As I continue to experience years like the last 365 days have been; 9/11 is no longer just a date or event. It is something that I have so many memories, thoughts and connections to that it is part of me. It is a responsibility of mine as a firefighter and an American to maintain tribute, honor and respect to. It has taught me that you may have “Never Forget” on a shirt or a sticker but unless it is written on your heart and displayed in your actions it is just 11 letters and ink.

For 2013 I would ask you to think about your promise to Never Forget. If you think that the years have put too much time and distance between you, the 343, and over 2600 other Americans taken on that day I would ask that you step back up for them. It is becoming just a “Day of Remembrance” on calendars and in people’s minds. Charities and services like the FDNY Counseling Services Unit are going dry, children are coming of age that weren’t old enough to understand or even born when we watched those towers fall.

I hope you join me on the stairs this year at FDIC in Lucas Oil Stadium on Friday April 26th at 1300 hours when we start the first 9/11 Memorial Stair Climb of 2013 and take steps towards our goal of raising over $200,000 this year. For the past two years, despite the over 30,000 firefighters in attendance at FDIC we have not met the goal of 343 climbers, I hope this year is different. Click on this link FDIC 9/11 Memorial Stair Climb and register by selecting a fallen brother to honor. If you cannot make the trip to FDIC at least take a few minutes and click on the images to read a bio of one of the 343 and learn a little more today about the men who were taken from us over 11 years ago.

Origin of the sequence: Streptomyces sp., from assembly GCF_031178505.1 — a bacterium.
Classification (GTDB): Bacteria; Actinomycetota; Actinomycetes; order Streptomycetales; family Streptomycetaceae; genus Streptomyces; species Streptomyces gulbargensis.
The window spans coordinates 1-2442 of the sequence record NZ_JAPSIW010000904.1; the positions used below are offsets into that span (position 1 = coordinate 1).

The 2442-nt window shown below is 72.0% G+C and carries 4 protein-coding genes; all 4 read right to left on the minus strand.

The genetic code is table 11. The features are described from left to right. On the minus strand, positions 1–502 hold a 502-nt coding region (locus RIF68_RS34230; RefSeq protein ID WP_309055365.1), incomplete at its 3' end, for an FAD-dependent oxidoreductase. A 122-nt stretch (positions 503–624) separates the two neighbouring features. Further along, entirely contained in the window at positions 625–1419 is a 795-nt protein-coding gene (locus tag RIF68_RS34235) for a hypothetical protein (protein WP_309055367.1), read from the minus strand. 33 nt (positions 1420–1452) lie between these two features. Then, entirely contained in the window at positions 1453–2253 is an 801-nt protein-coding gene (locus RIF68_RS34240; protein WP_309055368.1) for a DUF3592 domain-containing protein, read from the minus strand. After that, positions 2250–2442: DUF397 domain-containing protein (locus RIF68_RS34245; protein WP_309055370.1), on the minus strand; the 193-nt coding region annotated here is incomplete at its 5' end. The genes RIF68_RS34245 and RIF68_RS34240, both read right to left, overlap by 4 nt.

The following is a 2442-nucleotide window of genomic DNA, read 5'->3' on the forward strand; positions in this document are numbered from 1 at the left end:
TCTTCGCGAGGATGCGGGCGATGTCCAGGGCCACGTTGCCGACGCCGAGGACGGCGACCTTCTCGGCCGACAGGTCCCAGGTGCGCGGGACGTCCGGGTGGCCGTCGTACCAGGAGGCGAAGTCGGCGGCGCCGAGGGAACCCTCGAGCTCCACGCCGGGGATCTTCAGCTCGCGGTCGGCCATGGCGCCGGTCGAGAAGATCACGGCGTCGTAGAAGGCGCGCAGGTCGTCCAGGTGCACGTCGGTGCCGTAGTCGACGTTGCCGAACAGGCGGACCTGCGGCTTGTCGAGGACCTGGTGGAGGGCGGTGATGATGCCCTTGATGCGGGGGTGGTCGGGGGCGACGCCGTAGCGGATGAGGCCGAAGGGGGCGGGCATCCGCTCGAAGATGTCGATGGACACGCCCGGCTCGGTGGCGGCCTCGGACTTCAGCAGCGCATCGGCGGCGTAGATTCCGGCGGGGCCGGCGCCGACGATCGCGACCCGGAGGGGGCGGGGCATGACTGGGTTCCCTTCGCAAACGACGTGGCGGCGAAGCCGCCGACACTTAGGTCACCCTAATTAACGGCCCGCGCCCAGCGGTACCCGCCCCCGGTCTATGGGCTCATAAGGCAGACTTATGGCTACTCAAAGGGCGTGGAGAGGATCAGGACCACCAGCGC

Finally, I offer you this; if you cannot attend the stair climb but still want to honor the 343, support the FDNY Counseling Unit and the National Fallen Firefighters Foundation, I will climb for you. Register through the website select a firefighter to honor and consider your registration a donation but it will not stop there. Contact me and I will carry the photo of your firefighter up the stairs with Lieutenant Kevin Dowdell, the man I honor with my climb and ensure that all 343 photos make it the 110 stories in Lucas Oil Stadium in a physically moving memorial to the 343. Below are just a few of the ways you can help with the National Fallen Firefighters Foundation 9/11 Memorial Stair Climb Campaign. From buying a t-shirt, finding a climb near you next year or contacting Billy Hinton to get the information on how you can organize a climb. The stair climbs are not the only way to honor 9/11, it is in fact one of thousands within the fire service and beyond. I just speak to it because it has been my path which has brought rewarding and humbling moments with every step.

National Fallen Firefighters Foundation 9/11 Memorial Stair Climbs

www.9-11stairclimb.com

Ride Backwards NFFF Stair Climb Charity Shirt

www.ridebackwards.com/products/high-rise-aktive-short-sleeve